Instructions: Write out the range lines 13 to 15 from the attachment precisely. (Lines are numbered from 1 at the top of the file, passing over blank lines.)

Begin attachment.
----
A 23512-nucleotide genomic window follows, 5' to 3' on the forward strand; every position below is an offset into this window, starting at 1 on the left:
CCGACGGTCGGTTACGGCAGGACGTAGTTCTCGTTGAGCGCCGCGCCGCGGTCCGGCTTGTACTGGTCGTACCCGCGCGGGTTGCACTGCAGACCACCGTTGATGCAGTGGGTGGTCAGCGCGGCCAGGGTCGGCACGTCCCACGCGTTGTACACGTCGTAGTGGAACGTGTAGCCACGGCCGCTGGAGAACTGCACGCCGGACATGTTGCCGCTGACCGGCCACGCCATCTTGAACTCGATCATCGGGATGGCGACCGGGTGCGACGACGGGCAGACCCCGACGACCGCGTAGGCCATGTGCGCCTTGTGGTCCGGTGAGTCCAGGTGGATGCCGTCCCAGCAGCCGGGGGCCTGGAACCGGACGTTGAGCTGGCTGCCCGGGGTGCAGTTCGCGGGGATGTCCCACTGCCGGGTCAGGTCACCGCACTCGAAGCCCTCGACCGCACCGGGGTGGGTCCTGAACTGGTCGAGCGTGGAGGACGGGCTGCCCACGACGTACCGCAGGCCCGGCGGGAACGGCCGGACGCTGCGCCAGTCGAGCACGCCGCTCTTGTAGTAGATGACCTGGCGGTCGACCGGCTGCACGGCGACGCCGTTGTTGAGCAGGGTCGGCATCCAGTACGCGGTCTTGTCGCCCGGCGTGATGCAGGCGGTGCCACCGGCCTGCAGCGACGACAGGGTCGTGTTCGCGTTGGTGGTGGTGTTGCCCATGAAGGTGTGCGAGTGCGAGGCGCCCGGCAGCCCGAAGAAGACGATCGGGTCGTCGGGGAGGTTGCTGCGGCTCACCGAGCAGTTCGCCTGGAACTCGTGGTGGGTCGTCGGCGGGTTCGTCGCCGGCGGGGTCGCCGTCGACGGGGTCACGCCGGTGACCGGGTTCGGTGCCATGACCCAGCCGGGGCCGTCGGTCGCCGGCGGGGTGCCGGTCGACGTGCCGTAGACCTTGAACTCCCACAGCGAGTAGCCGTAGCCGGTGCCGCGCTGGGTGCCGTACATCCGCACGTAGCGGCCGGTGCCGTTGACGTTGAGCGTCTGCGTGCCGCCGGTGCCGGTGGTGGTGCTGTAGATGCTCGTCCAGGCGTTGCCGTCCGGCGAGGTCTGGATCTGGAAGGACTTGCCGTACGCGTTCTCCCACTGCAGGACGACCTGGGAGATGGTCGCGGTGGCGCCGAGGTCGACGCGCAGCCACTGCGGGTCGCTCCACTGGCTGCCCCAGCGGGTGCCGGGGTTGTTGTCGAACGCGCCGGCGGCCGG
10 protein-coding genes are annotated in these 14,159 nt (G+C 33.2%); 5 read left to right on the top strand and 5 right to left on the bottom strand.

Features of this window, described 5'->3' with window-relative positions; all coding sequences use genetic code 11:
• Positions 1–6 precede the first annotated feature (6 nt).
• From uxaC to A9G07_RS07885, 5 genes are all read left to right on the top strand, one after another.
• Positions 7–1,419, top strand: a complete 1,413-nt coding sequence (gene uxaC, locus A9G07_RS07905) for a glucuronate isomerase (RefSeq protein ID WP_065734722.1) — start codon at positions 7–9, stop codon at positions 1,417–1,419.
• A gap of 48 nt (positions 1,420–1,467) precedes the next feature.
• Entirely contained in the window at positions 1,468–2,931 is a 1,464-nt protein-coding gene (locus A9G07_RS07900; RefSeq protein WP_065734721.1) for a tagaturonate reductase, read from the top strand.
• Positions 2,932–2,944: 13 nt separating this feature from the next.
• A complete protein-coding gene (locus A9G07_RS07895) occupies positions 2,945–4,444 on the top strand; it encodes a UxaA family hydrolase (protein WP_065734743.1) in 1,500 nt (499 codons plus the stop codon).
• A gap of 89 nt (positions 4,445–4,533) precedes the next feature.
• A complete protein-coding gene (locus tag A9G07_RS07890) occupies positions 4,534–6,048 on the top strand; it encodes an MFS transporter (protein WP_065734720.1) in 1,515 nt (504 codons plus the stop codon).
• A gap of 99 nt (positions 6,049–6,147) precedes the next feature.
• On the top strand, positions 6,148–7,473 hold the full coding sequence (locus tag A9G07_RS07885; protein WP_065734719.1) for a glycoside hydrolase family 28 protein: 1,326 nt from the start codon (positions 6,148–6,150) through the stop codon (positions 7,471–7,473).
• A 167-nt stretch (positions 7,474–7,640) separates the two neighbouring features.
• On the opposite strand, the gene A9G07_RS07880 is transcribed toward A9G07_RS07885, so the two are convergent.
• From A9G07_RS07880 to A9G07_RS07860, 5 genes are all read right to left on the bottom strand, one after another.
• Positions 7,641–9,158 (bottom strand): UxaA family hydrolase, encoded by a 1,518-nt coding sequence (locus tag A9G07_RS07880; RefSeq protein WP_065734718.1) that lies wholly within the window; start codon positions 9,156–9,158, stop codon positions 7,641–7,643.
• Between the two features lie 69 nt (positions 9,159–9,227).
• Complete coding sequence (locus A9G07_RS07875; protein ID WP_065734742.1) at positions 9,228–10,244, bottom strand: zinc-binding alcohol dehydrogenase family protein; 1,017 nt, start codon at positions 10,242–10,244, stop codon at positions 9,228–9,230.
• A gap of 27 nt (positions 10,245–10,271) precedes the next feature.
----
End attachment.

• A complete protein-coding gene (locus tag A9G07_RS07890) occupies positions 4,534–6,048 on the top strand; it encodes an MFS transporter (protein WP_065734720.1) in 1,515 nt (504 codons plus the stop codon).
• A gap of 99 nt (positions 6,049–6,147) precedes the next feature.
• On the top strand, positions 6,148–7,473 hold the full coding sequence (locus tag A9G07_RS07885; protein WP_065734719.1) for a glycoside hydrolase family 28 protein: 1,326 nt from the start codon (positions 6,148–6,150) through the stop codon (positions 7,471–7,473).